Adult death rates are higher among people growing up in poor living conditions, finds a study in this week's BMJ.
Researchers in London set out to test whether socioeconomic conditions in childhood and early adulthood have influenced the survival of British people born in the immediate post war era. They examined premature death (between 26 and 54 years of age) in 2,132 women and 2,322 men born in March 1946 in relation to socioeconomic conditions in childhood and adulthood.
Study members whose father's occupation was manual at age 4, who lived in the worst housing, or who received the poorest care in childhood had double the death rate during adulthood of those living in the best conditions.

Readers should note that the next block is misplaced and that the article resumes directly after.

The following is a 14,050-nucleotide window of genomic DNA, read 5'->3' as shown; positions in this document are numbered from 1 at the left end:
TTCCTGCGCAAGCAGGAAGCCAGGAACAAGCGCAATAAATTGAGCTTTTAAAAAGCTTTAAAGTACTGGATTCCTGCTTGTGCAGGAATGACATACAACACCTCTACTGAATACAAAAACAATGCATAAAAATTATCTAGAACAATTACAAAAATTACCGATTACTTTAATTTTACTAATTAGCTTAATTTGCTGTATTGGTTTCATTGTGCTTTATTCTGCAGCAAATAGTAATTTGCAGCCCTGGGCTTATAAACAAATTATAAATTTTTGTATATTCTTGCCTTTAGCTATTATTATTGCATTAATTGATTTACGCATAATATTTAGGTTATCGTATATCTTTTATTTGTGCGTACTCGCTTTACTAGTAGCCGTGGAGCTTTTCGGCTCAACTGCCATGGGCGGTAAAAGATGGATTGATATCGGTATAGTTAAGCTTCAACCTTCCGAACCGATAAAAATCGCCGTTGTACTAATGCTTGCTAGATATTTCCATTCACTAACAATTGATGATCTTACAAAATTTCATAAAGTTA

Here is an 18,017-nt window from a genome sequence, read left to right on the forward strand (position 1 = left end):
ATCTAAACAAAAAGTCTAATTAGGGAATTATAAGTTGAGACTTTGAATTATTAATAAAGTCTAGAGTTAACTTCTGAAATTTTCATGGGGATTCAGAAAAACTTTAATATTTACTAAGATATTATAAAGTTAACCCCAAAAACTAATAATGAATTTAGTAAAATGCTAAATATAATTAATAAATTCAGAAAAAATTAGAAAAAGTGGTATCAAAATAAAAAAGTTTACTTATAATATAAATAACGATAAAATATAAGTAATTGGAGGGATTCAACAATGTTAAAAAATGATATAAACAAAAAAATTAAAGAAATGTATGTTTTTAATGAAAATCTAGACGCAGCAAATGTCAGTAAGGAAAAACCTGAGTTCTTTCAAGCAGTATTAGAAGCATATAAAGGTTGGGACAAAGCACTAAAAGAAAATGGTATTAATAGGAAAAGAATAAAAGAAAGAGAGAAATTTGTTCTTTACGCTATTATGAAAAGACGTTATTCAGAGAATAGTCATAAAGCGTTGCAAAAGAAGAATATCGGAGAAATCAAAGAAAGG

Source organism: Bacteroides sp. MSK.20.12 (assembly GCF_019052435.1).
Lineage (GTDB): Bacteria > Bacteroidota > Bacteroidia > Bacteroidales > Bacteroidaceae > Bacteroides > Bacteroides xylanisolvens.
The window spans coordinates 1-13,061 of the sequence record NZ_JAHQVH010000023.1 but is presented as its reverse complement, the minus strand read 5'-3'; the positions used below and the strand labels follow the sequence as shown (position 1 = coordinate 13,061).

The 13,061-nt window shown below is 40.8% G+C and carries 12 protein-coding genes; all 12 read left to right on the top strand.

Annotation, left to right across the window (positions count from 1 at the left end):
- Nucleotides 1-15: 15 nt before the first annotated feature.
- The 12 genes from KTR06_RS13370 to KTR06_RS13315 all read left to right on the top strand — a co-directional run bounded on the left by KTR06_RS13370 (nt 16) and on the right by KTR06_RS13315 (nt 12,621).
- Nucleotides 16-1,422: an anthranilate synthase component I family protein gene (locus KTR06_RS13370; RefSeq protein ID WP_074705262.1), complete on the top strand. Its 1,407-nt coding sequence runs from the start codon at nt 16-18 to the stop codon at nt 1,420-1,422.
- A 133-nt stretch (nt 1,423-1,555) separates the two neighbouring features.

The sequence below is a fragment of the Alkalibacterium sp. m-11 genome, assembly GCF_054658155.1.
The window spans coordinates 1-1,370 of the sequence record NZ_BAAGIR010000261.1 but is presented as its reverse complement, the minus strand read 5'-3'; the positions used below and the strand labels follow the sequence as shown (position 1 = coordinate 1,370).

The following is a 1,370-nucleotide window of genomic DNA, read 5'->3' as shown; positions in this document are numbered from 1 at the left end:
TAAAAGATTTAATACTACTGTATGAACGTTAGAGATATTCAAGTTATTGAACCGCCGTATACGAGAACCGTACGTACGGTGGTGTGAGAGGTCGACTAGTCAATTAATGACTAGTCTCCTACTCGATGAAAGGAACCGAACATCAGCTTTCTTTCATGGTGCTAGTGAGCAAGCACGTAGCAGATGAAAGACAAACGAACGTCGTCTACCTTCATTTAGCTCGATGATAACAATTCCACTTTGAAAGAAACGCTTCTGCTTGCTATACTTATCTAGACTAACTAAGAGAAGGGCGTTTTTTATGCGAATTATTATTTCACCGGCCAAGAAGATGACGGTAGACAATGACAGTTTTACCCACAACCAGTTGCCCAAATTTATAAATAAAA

Those for whom socioeconomic disadvantage continued into early adulthood were between three and five times more likely to die than those in the most advantageous conditions.
This group is still relatively young, and continued follow up will allow us to see if the effects observed before 55 years weaken, remain the same, or strengthen as the group ages, conclude the authors.
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Contact: Emma Dickinson
BMJ-British Medical Journal
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